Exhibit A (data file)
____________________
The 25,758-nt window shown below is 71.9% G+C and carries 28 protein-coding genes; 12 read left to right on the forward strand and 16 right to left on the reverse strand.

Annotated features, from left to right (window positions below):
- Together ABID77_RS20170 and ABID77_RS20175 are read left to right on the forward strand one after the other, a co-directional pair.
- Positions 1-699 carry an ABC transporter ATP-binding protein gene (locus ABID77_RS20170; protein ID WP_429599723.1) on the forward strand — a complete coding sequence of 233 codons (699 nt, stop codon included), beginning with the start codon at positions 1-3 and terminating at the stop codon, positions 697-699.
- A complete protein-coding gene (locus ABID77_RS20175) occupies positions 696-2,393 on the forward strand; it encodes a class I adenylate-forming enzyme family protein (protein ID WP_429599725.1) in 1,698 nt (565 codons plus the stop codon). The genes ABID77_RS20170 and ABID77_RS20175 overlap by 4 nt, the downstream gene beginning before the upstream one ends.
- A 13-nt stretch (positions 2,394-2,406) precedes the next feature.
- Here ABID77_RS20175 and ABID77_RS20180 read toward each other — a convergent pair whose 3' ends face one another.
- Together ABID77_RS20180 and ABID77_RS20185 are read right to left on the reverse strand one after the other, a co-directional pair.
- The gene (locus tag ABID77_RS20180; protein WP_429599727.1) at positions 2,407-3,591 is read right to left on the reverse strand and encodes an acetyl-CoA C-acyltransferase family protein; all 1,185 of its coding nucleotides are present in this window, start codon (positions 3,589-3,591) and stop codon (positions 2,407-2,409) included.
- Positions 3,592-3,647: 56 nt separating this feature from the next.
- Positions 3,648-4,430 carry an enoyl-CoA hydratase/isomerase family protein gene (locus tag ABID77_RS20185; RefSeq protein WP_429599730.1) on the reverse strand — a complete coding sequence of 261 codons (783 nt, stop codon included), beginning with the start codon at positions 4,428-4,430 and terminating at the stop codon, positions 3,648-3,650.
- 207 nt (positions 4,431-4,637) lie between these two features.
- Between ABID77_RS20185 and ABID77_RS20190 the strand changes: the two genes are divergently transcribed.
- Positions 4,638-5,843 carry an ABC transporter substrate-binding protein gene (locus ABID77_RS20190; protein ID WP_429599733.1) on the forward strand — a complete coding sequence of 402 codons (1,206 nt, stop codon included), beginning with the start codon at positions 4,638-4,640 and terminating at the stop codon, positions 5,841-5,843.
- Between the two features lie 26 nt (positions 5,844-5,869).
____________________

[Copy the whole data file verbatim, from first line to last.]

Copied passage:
The 25,758-nt window shown below is 71.9% G+C and carries 28 protein-coding genes; 12 read left to right on the forward strand and 16 right to left on the reverse strand.

Annotated features, from left to right (window positions below):
- Together ABID77_RS20170 and ABID77_RS20175 are read left to right on the forward strand one after the other, a co-directional pair.
- Positions 1-699 carry an ABC transporter ATP-binding protein gene (locus ABID77_RS20170; protein ID WP_429599723.1) on the forward strand — a complete coding sequence of 233 codons (699 nt, stop codon included), beginning with the start codon at positions 1-3 and terminating at the stop codon, positions 697-699.
- A complete protein-coding gene (locus ABID77_RS20175) occupies positions 696-2,393 on the forward strand; it encodes a class I adenylate-forming enzyme family protein (protein ID WP_429599725.1) in 1,698 nt (565 codons plus the stop codon). The genes ABID77_RS20170 and ABID77_RS20175 overlap by 4 nt, the downstream gene beginning before the upstream one ends.
- A 13-nt stretch (positions 2,394-2,406) precedes the next feature.
- Here ABID77_RS20175 and ABID77_RS20180 read toward each other — a convergent pair whose 3' ends face one another.
- Together ABID77_RS20180 and ABID77_RS20185 are read right to left on the reverse strand one after the other, a co-directional pair.
- The gene (locus tag ABID77_RS20180; protein WP_429599727.1) at positions 2,407-3,591 is read right to left on the reverse strand and encodes an acetyl-CoA C-acyltransferase family protein; all 1,185 of its coding nucleotides are present in this window, start codon (positions 3,589-3,591) and stop codon (positions 2,407-2,409) included.
- Positions 3,592-3,647: 56 nt separating this feature from the next.
- Positions 3,648-4,430 carry an enoyl-CoA hydratase/isomerase family protein gene (locus tag ABID77_RS20185; RefSeq protein WP_429599730.1) on the reverse strand — a complete coding sequence of 261 codons (783 nt, stop codon included), beginning with the start codon at positions 4,428-4,430 and terminating at the stop codon, positions 3,648-3,650.
- 207 nt (positions 4,431-4,637) lie between these two features.
- Between ABID77_RS20185 and ABID77_RS20190 the strand changes: the two genes are divergently transcribed.
- Positions 4,638-5,843 carry an ABC transporter substrate-binding protein gene (locus ABID77_RS20190; protein ID WP_429599733.1) on the forward strand — a complete coding sequence of 402 codons (1,206 nt, stop codon included), beginning with the start codon at positions 4,638-4,640 and terminating at the stop codon, positions 5,841-5,843.
- Between the two features lie 26 nt (positions 5,844-5,869).